The primary objective of the proposed study is to characterize viral liver disease and factors affecting the natural history of viral liver disease in persons with and without HIV with an emphasis on those living in the Washington DC metropolitan area. There are few longitudinal research cohorts of participants with viral hepatitis and HIV coinfection, especially at integrated medical care centers. The study, including a participant questionnaire for HCV infected participants only and phlebotomy, will be administered on-site at clinical facilities in the District of Columbia and at the National Institutes of Health. The cohort will be designed to study research questions with respect to liver disease, disease pathogenesis using genomics, proteomics, and immunologic disease models. Secondary objectives include study of the immunopathogenesis of HBV and HCV disease progression in HIV infected subjects. In addition, this is an invaluable opportunity to determine the prevalence and risk factors associated with the development of hepatocellular carcinoma, the longterm effects of HCV clearance with DAAs, along with biomarker profile(s) for diagnosis and outcome. Moreover, this will serve as a catchment protocol to select appropriate participants for novel HBV and HCV therapeutic trials.

The integrated clinics will provide an optimal environment for the adherence and engagement of medical care and education in decreasing transmission risks of infection. The study will establish a blood and specimen repository for participants and include a research database that will be used prospectively to test future hypotheses.

Time Perspective: Prospective
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  • Hepatitis
  • HIV
  • Liver Cancer
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*   Includes publications given by the data provider as well as publications identified by Identifier (NCT Number) in Medline.
Same as current
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To be eligible for participation on this protocol, a participant must satisfy all of the following conditions:

  1. Be greater than or equal to 18 years old
  2. HBV-infected and/or HCV-infected, or was HCV-infected and successfully treated
  3. Willing to undergo genetic testing
  4. Willingness to allow study staff to review your medical records between research visits
  5. Willing to have samples stored for future research
  6. Must have an identifiable primary care physician
  7. Willing to undergo HIV testing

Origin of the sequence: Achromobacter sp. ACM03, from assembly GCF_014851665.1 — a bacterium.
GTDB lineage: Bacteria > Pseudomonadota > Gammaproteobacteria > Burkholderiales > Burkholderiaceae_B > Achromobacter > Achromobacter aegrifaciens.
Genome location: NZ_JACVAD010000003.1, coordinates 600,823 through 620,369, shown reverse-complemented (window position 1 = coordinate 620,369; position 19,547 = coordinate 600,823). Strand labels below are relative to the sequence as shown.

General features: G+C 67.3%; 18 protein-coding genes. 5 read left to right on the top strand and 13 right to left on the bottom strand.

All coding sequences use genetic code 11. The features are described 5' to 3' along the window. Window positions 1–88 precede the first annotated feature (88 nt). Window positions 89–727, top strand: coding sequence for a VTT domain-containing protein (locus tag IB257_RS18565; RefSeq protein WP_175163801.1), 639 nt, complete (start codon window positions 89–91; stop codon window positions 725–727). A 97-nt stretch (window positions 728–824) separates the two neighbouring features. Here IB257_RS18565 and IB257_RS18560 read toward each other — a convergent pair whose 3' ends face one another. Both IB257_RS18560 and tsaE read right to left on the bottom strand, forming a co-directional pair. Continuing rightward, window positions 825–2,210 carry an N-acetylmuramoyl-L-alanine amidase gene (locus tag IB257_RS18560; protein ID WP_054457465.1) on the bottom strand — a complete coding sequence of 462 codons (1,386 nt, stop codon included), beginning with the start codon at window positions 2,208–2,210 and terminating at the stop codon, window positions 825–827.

An HBV infected individual is defined as any individual with documentation of the following:

- Positive Hepatitis B surface antigen within the past 12 months or HBV DNA positive, or prior documentation if the individual is currently on active therapy

An HCV infected individual is defined as any individual with documentation of the following in the past:

- Positive HCV antibody and/or positive HCV RNA test (HCV RNA of 2,000 IU/mL or greater)

An HIV infected individual is defined as any individual with documentation of the following:

- Positive Enzyme Linked Immunosorbent Assay followed by a positive Western Blot or detectable HIV viral load or HIV viral less than 50 copies/mL with documentation this individuals is curently on an active HIV antiretroviral regimen.


A participant will be ineligible to participate on this study if any of the following criteria are met:

  1. Unable to comply with research study visits
  2. Poor venous access
  3. Have any condition that the investigator considers a contraindication to study participation.

Co-enrollment Guidelines: Participants may be enrolled in other protocols as long as the amount of research blood drawn does not exceed the acceptable NIH guidelines.

Sexes Eligible for Study: All
18 Years to 99 Years   (Adult, Senior)
Contact: Rachel E Silk, R.N. (202) 857-5219
Contact: Colleen M Hadigan, M.D. (301) 594-5754
United States
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National Institutes of Health Clinical Center (CC)
National Institutes of Health Clinical Center (CC)
Washington D.C. Veterans Affairs Medical Center
Principal Investigator: Colleen M Hadigan, M.D. National Institute of Allergy and Infectious Diseases (NIAID)
National Institutes of Health Clinical Center (CC)
January 30, 2018